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Cancer Res. 2015 Dec 1;75(23):5058-69. doi: 10.1158/0008-5472.CAN-15-0744. Epub 2015 Nov 17.

Fibulin-5 Blocks Microenvironmental ROS in Pancreatic Cancer.

Author information

1
Hamon Center for Therapeutic Oncology Research, UT Southwestern Medical Center, Dallas, Texas.
2
Simmons Comprehensive Cancer Center, UT Southwestern Medical Center, Dallas, Texas.
3
Department of Molecular Biology, UT Southwestern Medical Center, Dallas, Texas.
4
Department of Pathology, UT MD Anderson Cancer Center, Houston, Texas.
5
Department of Pathology, UT Southwestern Medical Center, Dallas, Texas.
6
Hamon Center for Therapeutic Oncology Research, UT Southwestern Medical Center, Dallas, Texas. Department of Surgery, UT Southwestern Medical Center, Dallas, Texas. Department of Pharmacology, UT Southwestern Medical Center, Dallas, Texas. rolf.brekken@utsouthwestern.edu.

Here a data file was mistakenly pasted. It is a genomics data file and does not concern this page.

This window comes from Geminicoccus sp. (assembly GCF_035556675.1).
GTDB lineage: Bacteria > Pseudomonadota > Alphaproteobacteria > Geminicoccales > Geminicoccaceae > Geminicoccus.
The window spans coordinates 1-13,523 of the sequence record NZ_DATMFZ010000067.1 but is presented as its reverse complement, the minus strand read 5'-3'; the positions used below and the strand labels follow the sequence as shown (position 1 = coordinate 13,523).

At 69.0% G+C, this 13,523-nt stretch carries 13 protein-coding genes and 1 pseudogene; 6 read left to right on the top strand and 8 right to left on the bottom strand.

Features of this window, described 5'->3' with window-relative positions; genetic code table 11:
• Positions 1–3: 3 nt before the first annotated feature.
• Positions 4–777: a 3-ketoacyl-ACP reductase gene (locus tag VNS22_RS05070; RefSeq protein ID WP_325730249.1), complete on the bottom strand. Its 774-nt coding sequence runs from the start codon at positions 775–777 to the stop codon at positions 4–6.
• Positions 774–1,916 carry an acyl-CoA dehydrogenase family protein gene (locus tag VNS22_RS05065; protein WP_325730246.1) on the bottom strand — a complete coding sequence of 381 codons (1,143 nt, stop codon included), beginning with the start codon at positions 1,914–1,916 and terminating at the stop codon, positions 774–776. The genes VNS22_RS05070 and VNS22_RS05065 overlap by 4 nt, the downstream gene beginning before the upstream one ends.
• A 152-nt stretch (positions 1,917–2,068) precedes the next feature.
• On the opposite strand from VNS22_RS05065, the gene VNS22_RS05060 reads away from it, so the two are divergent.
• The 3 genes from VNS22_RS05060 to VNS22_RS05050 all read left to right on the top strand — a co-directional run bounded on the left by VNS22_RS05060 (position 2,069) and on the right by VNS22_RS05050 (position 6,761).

Abstract

Elevated oxidative stress is an aberration seen in many solid tumors, and exploiting this biochemical difference has the potential to enhance the efficacy of anticancer agents. Homeostasis of reactive oxygen species (ROS) is important for normal cell function, but excessive production of ROS can result in cellular toxicity, and therefore ROS levels must be balanced finely. Here, we highlight the relationship between the extracellular matrix and ROS production by reporting a novel function of the matricellular protein Fibulin-5 (Fbln5). We used genetically engineered mouse models of pancreatic ductal adenocarcinoma (PDAC) and found that mutation of the integrin-binding domain of Fbln5 led to decreased tumor growth, increased survival, and enhanced chemoresponse to standard PDAC therapies. Through mechanistic investigations, we found that improved survival was due to increased levels of oxidative stress in Fbln5-mutant tumors. Furthermore, loss of the Fbln5-integrin interaction augmented fibronectin signaling, driving integrin-induced ROS production in a 5-lipooxygenase-dependent manner. These data indicate that Fbln5 promotes PDAC progression by functioning as a molecular rheostat that modulates cell-ECM interactions to reduce ROS production, and thus tip the balance in favor of tumor cell survival and treatment-refractory disease.

PMID:
26577699
PMCID:
PMC4668215
DOI:
10.1158/0008-5472.CAN-15-0744
[Indexed for MEDLINE]
Free PMC Article

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